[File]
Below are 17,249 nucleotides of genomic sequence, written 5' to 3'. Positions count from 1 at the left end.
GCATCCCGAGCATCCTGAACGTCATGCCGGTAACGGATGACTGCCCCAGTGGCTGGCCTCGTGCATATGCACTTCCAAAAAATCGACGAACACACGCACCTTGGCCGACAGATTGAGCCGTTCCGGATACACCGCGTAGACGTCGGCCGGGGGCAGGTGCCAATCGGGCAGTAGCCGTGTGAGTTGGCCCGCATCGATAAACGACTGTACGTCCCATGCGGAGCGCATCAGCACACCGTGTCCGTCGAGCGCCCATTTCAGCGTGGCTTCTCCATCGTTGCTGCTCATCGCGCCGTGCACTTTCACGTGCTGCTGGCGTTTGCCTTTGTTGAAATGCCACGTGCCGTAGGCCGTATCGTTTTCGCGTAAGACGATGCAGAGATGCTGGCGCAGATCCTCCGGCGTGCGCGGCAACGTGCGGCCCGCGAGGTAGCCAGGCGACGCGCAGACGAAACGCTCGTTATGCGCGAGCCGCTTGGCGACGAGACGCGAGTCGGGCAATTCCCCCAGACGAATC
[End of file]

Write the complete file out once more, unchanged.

Below are 17,249 nucleotides of genomic sequence, written 5' to 3'. Positions count from 1 at the left end.
GCATCCCGAGCATCCTGAACGTCATGCCGGTAACGGATGACTGCCCCAGTGGCTGGCCTCGTGCATATGCACTTCCAAAAAATCGACGAACACACGCACCTTGGCCGACAGATTGAGCCGTTCCGGATACACCGCGTAGACGTCGGCCGGGGGCAGGTGCCAATCGGGCAGTAGCCGTGTGAGTTGGCCCGCATCGATAAACGACTGTACGTCCCATGCGGAGCGCATCAGCACACCGTGTCCGTCGAGCGCCCATTTCAGCGTGGCTTCTCCATCGTTGCTGCTCATCGCGCCGTGCACTTTCACGTGCTGCTGGCGTTTGCCTTTGTTGAAATGCCACGTGCCGTAGGCCGTATCGTTTTCGCGTAAGACGATGCAGAGATGCTGGCGCAGATCCTCCGGCGTGCGCGGCAACGTGCGGCCCGCGAGGTAGCCAGGCGACGCGCAGACGAAACGCTCGTTATGCGCGAGCCGCTTGGCGACGAGACGCGAGTCGGGCAATTCCCCCAGACGAATC